Table 1. Photography sector job losses
|US Photography subsector||Employed 1998||Employed 2016||Job Losses||% decline|
|Photofinishing laboratories, except one-hour||57,140||5,809||51,331||90%|
|Photographic film, paper, plate & chemical manufacturing||57,140||10,242||26,700||72%|
These job losses were due to product — not process — digitization. Once product digitization had taken hold, productivity investments in film photography were money down the drain. On the other hand, digital photography generated some jobs, albeit fewer than those lost. Cheap digital image sensors, when embedded in smartphones, contributed to job growth in that product sector (including electronics, packaging, and software).
(2) Business model innovation
A second issue is that productivity-centric FoW models ignore the relevance of business models. The term “business model” has various definitions, both abstract and tangible.6 A 2005 definition by Risto Rajala and Mika Westerlund refers to “the ways of creating value for customers, and to the ways a business turns market opportunities into profit through sets of actors, activities and collaboration.”7
The business models of leading digital firms are very different from those of traditional firms. They mobilize digital information goods, the internet, low transaction costs, data assets, social media, analytics, advanced software systems, and highly qualified talent.8 Digital goods are simultaneously “non-rival” (as they can be infinitely reproduced at near zero marginal cost) and “excludable” (rendered proprietary thanks to patent regimes).9 Top companies like Google and Amazon harness so-called “platform” business models to control the context of business and social interactions on a large scale. Taken together, these capabilities enable dominant firms to capture markets quickly, enjoy near monopolies in various spheres of activity, diversify into non-adjacent sectors, and generate highly profitable rent like revenue streams.
For a Canadian example, consider the newspaper business. In 1986, Canada’s 110 daily newspapers derived 80% of their revenue from selling 50–60% of their space to advertisers.10 Twenty years later, Google and Facebook, quintessential exemplars of digital business models, radically shifted advertising away from print media. Based on tracking the online pursuits of individual consumers and targeting ads to them accordingly, the advertiser typically pays a higher fee if the consumer follows through on the ad.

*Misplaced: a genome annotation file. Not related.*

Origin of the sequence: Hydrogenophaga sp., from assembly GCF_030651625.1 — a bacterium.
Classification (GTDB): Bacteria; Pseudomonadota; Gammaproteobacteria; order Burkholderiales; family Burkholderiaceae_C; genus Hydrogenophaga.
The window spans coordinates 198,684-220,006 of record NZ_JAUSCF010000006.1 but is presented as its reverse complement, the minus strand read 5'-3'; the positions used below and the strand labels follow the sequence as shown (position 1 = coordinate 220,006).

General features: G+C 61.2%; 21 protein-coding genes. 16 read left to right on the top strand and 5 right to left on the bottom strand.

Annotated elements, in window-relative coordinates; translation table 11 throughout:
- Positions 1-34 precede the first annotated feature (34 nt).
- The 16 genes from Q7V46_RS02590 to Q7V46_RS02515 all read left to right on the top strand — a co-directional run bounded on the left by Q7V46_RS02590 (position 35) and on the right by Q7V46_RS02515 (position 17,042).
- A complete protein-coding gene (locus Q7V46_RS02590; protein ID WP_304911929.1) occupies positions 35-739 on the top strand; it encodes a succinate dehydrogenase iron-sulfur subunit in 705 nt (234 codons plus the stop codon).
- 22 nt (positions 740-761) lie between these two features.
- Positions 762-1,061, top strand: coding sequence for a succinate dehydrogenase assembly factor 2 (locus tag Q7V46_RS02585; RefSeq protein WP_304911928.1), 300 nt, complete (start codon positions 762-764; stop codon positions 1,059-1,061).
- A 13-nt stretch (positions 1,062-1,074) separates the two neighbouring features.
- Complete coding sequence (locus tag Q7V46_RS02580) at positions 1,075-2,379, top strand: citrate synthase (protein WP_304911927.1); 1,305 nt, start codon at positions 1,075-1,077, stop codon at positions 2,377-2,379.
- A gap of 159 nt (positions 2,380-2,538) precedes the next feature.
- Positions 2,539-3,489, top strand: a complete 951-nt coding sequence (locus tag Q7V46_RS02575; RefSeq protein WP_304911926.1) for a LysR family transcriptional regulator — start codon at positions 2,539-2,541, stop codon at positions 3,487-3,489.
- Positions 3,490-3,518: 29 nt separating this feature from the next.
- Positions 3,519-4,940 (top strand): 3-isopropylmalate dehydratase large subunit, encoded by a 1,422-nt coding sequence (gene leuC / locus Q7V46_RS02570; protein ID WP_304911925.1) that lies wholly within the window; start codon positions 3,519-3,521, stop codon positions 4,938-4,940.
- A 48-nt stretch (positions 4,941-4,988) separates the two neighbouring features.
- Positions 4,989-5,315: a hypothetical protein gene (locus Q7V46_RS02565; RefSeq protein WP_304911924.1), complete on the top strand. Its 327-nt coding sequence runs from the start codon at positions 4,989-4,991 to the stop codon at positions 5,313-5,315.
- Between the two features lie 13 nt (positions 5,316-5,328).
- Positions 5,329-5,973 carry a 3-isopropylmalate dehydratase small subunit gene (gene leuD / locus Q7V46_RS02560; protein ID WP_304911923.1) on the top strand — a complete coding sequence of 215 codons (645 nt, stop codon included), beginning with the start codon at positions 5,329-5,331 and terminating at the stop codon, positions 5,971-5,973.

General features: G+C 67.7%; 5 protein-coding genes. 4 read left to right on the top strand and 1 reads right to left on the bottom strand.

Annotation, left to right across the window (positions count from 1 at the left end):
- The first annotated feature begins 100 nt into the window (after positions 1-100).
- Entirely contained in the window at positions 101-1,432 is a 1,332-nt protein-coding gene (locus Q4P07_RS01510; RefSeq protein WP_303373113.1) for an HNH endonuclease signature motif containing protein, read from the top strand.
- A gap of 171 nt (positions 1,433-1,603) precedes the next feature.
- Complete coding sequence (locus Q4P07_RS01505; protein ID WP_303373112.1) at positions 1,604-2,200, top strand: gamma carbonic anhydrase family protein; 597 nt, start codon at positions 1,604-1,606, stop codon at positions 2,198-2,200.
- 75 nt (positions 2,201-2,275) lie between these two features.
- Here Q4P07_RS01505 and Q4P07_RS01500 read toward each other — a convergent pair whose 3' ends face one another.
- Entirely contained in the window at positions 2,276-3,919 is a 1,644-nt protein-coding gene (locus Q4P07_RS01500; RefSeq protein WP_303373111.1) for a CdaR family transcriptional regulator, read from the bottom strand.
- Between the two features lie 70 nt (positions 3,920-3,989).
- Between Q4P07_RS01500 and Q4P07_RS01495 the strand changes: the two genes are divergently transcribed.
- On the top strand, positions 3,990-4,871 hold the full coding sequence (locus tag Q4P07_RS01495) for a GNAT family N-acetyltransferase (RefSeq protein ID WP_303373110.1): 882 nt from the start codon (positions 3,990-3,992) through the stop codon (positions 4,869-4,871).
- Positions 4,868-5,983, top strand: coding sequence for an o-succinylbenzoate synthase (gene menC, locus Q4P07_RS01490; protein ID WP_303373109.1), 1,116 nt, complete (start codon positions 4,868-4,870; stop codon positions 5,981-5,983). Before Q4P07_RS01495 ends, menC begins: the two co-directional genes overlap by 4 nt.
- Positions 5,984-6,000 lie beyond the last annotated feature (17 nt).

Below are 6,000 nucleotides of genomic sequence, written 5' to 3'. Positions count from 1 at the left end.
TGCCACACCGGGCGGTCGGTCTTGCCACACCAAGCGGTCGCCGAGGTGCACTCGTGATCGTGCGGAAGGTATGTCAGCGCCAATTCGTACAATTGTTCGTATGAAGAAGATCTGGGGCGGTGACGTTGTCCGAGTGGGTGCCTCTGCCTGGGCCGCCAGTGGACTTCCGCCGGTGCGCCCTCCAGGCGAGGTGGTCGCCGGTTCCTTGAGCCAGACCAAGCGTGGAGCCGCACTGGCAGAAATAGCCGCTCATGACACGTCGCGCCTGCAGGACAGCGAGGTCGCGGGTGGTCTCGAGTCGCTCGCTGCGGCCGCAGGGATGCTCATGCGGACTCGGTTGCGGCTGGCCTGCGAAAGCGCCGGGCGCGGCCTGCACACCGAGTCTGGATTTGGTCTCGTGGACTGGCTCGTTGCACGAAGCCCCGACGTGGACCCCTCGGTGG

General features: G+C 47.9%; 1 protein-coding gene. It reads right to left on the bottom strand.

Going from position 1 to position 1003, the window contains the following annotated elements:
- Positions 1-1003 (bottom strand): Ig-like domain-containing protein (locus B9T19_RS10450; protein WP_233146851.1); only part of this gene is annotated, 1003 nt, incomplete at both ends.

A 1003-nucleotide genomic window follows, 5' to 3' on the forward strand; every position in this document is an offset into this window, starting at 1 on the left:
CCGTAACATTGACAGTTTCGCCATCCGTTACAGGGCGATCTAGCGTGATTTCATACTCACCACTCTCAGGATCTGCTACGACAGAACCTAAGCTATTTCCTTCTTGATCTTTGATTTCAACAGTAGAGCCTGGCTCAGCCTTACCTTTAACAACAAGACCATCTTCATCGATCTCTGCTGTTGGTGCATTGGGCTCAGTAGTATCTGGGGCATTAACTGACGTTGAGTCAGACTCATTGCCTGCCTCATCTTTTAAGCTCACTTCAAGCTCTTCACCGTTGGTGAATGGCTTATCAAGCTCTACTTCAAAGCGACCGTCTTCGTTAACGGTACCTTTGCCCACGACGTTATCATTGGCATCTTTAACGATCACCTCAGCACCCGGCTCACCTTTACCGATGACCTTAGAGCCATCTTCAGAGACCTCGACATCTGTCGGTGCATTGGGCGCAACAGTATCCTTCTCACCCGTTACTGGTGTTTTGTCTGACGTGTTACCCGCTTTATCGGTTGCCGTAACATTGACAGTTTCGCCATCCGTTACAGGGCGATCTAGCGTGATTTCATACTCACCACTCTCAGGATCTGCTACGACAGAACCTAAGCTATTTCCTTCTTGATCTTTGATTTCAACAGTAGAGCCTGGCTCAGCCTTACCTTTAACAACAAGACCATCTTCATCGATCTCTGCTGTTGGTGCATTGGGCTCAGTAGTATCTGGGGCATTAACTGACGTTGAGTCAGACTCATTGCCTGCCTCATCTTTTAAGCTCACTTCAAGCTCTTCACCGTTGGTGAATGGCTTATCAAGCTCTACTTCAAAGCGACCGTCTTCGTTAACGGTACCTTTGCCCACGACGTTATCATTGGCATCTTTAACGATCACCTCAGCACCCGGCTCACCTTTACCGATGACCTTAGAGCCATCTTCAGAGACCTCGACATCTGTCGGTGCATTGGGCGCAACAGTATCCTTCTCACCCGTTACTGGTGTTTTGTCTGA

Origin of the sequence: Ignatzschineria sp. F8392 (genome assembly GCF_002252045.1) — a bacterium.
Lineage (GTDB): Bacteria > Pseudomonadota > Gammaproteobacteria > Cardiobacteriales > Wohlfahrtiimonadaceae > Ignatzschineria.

The impact on print media jobs has been significant:
- Between 2000 and 2018, Canadian employment at newspaper, periodical, book and directory publishers declined by 58%, from 84,028 to 35,585.
- Jobs at pulp, paper and paperboard mills dropped from 76,711 to 40,163 from 2000 to 2017.
- Canada, the world’s largest producer of newsprint, experienced a drop in annual production from 9.2 to 3 million tonnes during the same period.
- The drop in newsprint production (70%) greatly exceeded pulp, paper and paperboard job losses (47%), which suggests that automation was not a major factor.11
Jobs in other sectors disrupted by digital business models include music, retail, and travel. Next, potentially, are banking, insurance, real estate, supply chain and transportation, among others. In addition, firms across the economy harness features of digital business models to increase the volume and contingency of temporary and part-time employment.
(3) Ecosystems impacts
A third overlooked FoW dimension is the impact of product and/or business model changes on supply chains, value networks, and business ecosystems. Ecosystem impacts can range far afield from the item or business model that has been innovated. In this sense,they can be interpreted as second- or third order effects.
Consider, for example, the standardized shipping container and multimodal transportation — supported by supply chain computer software — that proliferated during the 1970s. These productivity oriented innovations facilitated the shift of manufacturing to China and other emerging economies.12 Then followed low cost retailers that mobilized supply chain efficiency. Walmart deployed these tools to achieve a significant share of US productivity growth during the 1990s.13 Ecosystem impacts in Canada and the United States included job losses and declining incomes in manufacturing and less cost-competitive parts of the retail sector. For example, Eaton’s, founded in 1869, was Canada’s largest department store until it closed its doors in 1999.
Looking forward, some have suggested that the shift to on-demand mobility, especially that provided by autonomous electric vehicles, will have a severe impact on professional driving jobs — as well as jobs in insurance, vehicle sales and service, and other subsectors across the mobility ecosystem.14
When manufacturers replace the car’s core technology — the internal combustion engine — with a battery, they remove hundreds of components that go into the engine, reducing demand for labour, whether by humans or machines. Volkswagen has said that a shift to electric vehicle production will mean a 30% decline in the labour component of its vehicle manufacturing activities.15 And across the automotive ecosystem, electrification will render obsolete the tool and die and mold makers who manufacture machines that make engine parts, as well as gasoline, oil, and oil change providers (among others).
Implications for further research
To summarize, in the context of technology and business innovation, these four dimensions frame risks and opportunities for labour markets and skills development:
- Labour substitution
- Products and services
- Business models
Current models of prediction suggest that globally, labour substitution will displace 25–50% of task time. However, the labour substitution foresight model is intrinsically flawed in light of the dimensions of disruption we have described. A broader approach is needed if we are to better understand and plan for the future of work.